It is pointless to even discuss the judicial security of journalists as often times these are countries where rule of law is absent and laws and directives that are ever more hostile to independent journalism and civil society are constantly being adopted.

The work of truthfully covering what is happening in these countries is impossible without help from beyond the border; it is therefore imperative to ensure secure channels of communication.  Besides that, independent media workers must have stable financial support in order to pay fines for working with foreign media outlets.  In the event that foreign channels or contacts have been compromised, it is imperative to have a plan for evacuation from the country or for other actions that will allow them to get out of the sphere of attention of the state’s repressive services.

Group 2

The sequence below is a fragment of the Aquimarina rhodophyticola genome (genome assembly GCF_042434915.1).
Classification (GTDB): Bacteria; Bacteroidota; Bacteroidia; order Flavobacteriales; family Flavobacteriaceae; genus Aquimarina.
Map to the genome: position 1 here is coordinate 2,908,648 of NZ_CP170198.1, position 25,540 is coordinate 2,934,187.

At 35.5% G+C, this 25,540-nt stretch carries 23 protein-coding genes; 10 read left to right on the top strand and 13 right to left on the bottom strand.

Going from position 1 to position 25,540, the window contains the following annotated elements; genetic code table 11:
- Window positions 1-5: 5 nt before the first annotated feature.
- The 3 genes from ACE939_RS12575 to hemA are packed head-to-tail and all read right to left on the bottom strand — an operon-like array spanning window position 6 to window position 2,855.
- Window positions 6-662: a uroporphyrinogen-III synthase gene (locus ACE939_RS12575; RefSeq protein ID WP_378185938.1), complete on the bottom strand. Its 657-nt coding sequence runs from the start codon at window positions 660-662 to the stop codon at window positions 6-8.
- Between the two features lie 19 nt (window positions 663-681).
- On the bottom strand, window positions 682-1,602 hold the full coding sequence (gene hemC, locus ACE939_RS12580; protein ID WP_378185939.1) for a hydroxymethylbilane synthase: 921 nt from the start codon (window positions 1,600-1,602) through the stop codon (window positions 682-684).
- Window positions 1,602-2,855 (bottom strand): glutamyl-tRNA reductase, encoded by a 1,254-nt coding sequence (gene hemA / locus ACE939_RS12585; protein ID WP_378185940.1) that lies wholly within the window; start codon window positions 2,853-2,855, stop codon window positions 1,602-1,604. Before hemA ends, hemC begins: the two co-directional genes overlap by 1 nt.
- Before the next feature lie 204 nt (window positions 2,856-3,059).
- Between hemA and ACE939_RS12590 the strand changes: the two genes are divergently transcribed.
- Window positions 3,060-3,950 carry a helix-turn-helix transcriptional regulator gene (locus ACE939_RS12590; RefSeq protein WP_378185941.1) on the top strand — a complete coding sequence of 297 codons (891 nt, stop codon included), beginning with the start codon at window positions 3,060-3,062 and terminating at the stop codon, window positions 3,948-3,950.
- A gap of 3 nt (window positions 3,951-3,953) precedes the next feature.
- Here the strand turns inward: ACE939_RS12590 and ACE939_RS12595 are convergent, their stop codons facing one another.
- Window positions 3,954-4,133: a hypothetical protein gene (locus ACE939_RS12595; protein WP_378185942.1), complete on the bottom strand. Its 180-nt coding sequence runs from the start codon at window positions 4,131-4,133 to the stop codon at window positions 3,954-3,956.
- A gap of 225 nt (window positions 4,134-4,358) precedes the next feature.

If the political situation in these countries does not improve, media workers there are going to end up in the same situation as their colleagues from Group 1 and Belarus.  In this case, it will not be long before they are going to find themselves having to choose among three options – to leave the profession, to leave the country, or to change jobs and go to work in propaganda structures connected with the state.  It is senseless to wait for protection from the police and nearly impossible to attain justice in courts in Group 2 countries, because these bodies are an integral part of a single repressive system aimed at suppressing any dissident thought and independence.  However, as long as media workers in these countries are finding an opportunity to tell their audience the truth, it is imperative that they observe the following rules at a minimum: